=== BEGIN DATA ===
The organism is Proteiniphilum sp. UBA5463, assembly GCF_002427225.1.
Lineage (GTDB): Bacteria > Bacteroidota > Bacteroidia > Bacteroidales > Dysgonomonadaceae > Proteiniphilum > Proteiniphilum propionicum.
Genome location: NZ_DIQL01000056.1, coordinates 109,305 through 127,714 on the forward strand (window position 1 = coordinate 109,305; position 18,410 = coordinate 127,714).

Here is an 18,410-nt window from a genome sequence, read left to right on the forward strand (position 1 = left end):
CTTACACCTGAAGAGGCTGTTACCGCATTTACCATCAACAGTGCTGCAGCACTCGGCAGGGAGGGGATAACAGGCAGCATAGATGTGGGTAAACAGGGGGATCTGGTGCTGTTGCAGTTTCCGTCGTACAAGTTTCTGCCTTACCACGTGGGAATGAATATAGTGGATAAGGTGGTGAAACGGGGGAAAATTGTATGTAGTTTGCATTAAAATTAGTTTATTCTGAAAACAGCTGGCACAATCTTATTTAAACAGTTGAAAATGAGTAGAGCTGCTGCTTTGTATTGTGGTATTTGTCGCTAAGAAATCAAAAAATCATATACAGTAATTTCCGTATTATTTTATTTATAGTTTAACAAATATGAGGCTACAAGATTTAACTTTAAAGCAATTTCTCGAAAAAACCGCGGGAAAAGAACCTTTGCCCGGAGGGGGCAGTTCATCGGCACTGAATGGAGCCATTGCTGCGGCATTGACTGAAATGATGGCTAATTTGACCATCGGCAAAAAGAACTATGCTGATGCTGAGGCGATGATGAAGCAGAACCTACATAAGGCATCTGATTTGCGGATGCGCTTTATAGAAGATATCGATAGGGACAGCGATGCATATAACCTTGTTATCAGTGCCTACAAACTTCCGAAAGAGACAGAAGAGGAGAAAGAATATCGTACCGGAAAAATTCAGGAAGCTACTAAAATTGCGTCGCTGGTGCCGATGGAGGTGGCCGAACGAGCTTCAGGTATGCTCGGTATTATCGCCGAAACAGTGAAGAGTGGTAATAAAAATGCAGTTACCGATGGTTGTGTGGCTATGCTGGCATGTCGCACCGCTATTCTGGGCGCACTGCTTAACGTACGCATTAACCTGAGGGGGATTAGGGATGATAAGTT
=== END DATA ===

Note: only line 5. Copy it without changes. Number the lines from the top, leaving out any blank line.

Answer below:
CTTACACCTGAAGAGGCTGTTACCGCATTTACCATCAACAGTGCTGCAGCACTCGGCAGGGAGGGGATAACAGGCAGCATAGATGTGGGTAAACAGGGGGATCTGGTGCTGTTGCAGTTTCCGTCGTACAAGTTTCTGCCTTACCACGTGGGAATGAATATAGTGGATAAGGTGGTGAAACGGGGGAAAATTGTATGTAGTTTGCATTAAAATTAGTTTATTCTGAAAACAGCTGGCACAATCTTATTTAAACAGTTGAAAATGAGTAGAGCTGCTGCTTTGTATTGTGGTATTTGTCGCTAAGAAATCAAAAAATCATATACAGTAATTTCCGTATTATTTTATTTATAGTTTAACAAATATGAGGCTACAAGATTTAACTTTAAAGCAATTTCTCGAAAAAACCGCGGGAAAAGAACCTTTGCCCGGAGGGGGCAGTTCATCGGCACTGAATGGAGCCATTGCTGCGGCATTGACTGAAATGATGGCTAATTTGACCATCGGCAAAAAGAACTATGCTGATGCTGAGGCGATGATGAAGCAGAACCTACATAAGGCATCTGATTTGCGGATGCGCTTTATAGAAGATATCGATAGGGACAGCGATGCATATAACCTTGTTATCAGTGCCTACAAACTTCCGAAAGAGACAGAAGAGGAGAAAGAATATCGTACCGGAAAAATTCAGGAAGCTACTAAAATTGCGTCGCTGGTGCCGATGGAGGTGGCCGAACGAGCTTCAGGTATGCTCGGTATTATCGCCGAAACAGTGAAGAGTGGTAATAAAAATGCAGTTACCGATGGTTGTGTGGCTATGCTGGCATGTCGCACCGCTATTCTGGGCGCACTGCTTAACGTACGCATTAACCTGAGGGGGATTAGGGATGATAAGTT